Increased precision in isotope-dilution thermal ionization mass spectrometry (ID-TIMS) U-Pb geochronology has revealed age complexities in zircon populations that require new tools for understanding how the growth of zircon is related to geologic processes. U and Pb are routinely separated from other elements in dated minerals by ion exchange separation prior to TIMS isotope measurement. We develop a method in which trace elements in the exact same volume of zircon are redissolved and analyzed using solution nebulization inductively coupled plasma sector-field mass spectrometry with matrix-matched external liquid calibration. Using <0.5. ml solution, resulting concentrations are between <1. ppt for elements such as Ti, Nb and Ta and tens of ppb for Zr. By analyzing a series of standard solutions, zircons and procedural blanks, we show that accurate measurements are performed on Zr, Hf, Y, Sc, and the HREE while low-concentration elements can be measured accurately to <5. ppt. We performed combined U-Pb ID-TIMS geochronology with trace element analysis (here called U-Pb TIMS-TEA) on zircons from eight volcanic rocks comprising several volcanic systems and one metamorphic sample. Similar to previous in situ trace element analyses, zircon geochemistry is distinct between different samples and records petrogenetic processes such as fractional crystallization, assimilation and/or magma mixing. Unique from in situ analysis, U-Pb TIMS-TEA can trace geochemical evolution in accessory minerals with adequate age precision to resolve magmatic processes in rocks at least 200 million years old. This provides a means to identify auto-, ante- and xenocrystic zircon and lead to more robust age interpretations in ID-TIMS U-Pb geochronology. One suite of Cretaceous andesitic zircons shows correlations in geochemistry and absolute time that record evolution of a magmatic system over ~250 ka prior to eruption. Future work will combine U-Pb TIMS-TEA with solution isotopic analysis of Nd, Sr and Hf and will be applied to a host of datable minerals such as monazite, sphene, apatite, rutile, xenotime, and baddeleyite. These combined tools will provide access to an improved understanding of a wide range of igneous and metamorphic processes as a function of time.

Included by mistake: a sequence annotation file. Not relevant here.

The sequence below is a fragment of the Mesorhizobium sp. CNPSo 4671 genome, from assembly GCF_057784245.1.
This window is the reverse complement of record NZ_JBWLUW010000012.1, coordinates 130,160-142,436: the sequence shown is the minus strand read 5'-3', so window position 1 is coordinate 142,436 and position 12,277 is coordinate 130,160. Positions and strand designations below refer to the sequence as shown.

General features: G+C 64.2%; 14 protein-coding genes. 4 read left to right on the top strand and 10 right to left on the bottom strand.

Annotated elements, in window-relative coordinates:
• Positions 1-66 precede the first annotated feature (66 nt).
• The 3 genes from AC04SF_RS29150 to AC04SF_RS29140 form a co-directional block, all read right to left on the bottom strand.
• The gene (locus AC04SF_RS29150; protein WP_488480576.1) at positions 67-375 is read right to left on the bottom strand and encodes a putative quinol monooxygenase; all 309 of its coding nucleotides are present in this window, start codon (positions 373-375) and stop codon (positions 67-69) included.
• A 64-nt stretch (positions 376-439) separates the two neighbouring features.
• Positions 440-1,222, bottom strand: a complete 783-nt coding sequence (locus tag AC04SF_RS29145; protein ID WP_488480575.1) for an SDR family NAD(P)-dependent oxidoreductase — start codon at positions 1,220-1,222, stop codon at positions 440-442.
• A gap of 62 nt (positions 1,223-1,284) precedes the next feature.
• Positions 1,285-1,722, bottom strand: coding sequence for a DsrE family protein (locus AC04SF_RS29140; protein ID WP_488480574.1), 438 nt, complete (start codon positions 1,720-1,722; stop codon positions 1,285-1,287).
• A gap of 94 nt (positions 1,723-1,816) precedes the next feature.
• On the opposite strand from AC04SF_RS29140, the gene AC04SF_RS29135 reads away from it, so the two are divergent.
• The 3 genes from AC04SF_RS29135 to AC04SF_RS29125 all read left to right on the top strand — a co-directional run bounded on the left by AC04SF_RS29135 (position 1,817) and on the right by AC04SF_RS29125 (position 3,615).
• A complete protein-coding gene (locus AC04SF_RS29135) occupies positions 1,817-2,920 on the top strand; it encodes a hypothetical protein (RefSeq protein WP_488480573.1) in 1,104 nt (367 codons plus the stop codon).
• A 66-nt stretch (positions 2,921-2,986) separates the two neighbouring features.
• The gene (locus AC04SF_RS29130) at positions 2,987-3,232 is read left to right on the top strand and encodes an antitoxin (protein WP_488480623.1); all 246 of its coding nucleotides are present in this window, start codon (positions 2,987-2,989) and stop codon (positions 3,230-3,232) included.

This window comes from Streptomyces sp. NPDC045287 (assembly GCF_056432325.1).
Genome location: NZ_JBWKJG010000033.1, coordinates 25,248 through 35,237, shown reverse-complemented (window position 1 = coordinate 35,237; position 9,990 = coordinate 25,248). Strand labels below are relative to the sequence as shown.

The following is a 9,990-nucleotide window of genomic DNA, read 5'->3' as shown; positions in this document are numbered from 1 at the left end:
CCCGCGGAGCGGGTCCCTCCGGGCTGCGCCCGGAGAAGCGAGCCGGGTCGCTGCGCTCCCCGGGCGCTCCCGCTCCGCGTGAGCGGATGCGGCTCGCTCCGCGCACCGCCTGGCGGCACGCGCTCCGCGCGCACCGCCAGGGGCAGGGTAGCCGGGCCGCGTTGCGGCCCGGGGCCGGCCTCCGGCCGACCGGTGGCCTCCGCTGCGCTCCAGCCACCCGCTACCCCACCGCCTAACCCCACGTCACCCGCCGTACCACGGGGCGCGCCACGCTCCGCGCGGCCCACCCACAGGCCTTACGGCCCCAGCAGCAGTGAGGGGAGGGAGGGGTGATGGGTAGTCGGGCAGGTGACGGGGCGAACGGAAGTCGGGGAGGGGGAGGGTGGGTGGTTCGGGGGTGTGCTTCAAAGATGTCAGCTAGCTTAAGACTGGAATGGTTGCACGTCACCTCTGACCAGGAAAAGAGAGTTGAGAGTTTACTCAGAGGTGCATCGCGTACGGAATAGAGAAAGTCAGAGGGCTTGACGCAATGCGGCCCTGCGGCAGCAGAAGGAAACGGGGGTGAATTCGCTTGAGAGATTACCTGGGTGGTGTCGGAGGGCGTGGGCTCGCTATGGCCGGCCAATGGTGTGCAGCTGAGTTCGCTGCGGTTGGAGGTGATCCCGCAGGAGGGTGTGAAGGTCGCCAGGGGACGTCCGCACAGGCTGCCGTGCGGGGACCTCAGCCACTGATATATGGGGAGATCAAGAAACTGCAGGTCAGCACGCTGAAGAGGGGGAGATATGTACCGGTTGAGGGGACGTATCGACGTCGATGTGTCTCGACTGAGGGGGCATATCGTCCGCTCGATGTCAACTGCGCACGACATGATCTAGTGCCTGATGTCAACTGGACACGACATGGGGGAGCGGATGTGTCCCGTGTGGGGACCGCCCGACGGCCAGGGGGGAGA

All Science Journal Classification (ASJC) codes
- Geochemistry and Petrology